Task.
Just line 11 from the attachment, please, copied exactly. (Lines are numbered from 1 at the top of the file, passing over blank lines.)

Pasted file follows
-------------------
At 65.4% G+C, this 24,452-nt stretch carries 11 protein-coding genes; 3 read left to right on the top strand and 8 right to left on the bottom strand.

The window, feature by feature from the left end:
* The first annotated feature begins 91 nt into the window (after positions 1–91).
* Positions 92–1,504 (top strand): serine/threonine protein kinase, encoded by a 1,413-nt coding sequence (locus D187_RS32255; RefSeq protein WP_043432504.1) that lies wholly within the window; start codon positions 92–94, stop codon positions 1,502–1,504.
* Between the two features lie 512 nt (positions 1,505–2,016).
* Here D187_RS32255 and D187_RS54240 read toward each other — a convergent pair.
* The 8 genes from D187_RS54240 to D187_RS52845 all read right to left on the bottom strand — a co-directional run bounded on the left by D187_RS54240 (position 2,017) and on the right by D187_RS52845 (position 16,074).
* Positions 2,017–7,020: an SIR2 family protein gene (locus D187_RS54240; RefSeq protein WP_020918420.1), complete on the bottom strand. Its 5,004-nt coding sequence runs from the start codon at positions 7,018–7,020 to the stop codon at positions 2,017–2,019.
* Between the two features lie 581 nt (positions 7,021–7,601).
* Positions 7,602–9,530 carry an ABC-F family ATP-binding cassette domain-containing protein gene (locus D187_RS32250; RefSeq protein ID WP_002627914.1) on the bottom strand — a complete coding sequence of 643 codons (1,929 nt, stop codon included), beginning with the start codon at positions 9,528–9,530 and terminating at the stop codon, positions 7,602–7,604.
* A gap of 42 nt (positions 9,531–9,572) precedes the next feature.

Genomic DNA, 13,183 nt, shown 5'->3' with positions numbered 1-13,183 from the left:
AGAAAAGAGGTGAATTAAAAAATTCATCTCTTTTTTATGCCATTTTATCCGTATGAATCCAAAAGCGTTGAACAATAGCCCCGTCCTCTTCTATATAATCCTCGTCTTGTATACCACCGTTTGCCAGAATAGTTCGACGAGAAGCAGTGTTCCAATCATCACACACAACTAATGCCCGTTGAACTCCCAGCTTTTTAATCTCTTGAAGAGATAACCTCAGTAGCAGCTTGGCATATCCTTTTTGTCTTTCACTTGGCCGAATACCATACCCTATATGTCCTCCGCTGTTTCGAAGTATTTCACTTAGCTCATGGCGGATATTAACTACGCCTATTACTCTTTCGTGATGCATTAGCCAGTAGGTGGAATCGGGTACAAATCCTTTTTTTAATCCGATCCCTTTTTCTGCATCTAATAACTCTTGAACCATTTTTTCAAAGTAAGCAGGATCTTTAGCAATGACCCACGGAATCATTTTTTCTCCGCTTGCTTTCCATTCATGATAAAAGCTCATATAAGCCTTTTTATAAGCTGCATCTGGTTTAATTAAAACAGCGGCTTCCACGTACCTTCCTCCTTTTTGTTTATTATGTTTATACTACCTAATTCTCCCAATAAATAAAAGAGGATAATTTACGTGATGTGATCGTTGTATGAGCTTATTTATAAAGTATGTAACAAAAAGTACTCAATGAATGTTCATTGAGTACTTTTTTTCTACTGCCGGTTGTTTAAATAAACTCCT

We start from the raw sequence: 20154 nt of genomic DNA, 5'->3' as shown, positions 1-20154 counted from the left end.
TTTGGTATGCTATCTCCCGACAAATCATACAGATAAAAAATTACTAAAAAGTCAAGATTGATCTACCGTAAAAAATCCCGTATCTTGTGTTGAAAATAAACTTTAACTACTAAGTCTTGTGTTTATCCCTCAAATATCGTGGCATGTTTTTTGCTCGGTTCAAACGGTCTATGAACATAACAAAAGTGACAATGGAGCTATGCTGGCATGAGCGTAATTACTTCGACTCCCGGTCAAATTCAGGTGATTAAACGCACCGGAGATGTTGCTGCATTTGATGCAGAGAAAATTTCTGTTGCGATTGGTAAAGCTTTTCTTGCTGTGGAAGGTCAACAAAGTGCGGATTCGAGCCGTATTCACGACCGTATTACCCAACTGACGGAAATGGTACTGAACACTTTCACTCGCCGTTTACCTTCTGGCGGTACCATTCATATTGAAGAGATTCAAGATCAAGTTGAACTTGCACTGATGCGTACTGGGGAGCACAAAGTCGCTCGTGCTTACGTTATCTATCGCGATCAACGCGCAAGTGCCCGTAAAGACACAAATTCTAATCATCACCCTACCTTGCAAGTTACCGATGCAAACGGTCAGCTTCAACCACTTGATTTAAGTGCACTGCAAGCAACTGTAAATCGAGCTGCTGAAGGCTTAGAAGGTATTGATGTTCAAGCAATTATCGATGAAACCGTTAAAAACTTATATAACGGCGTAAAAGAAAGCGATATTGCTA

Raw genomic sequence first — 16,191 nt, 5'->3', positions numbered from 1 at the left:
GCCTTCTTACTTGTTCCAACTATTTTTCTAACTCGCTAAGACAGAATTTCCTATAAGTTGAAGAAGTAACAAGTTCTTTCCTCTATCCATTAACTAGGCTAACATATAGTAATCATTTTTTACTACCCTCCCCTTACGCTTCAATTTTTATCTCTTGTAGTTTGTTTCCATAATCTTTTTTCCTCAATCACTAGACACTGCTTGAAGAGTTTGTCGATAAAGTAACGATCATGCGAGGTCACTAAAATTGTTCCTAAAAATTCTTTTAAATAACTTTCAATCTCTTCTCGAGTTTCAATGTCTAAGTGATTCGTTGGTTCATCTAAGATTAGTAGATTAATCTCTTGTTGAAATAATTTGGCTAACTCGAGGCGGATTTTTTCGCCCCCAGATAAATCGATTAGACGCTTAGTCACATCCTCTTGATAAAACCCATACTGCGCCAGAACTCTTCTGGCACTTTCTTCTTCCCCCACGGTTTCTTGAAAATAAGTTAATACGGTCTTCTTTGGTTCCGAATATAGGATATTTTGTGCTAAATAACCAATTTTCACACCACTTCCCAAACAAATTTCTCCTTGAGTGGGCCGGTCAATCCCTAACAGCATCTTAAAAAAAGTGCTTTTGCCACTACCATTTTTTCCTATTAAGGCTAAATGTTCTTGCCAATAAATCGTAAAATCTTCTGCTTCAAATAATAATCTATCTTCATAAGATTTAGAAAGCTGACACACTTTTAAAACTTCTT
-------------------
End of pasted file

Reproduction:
* A gap of 42 nt (positions 9,531–9,572) precedes the next feature.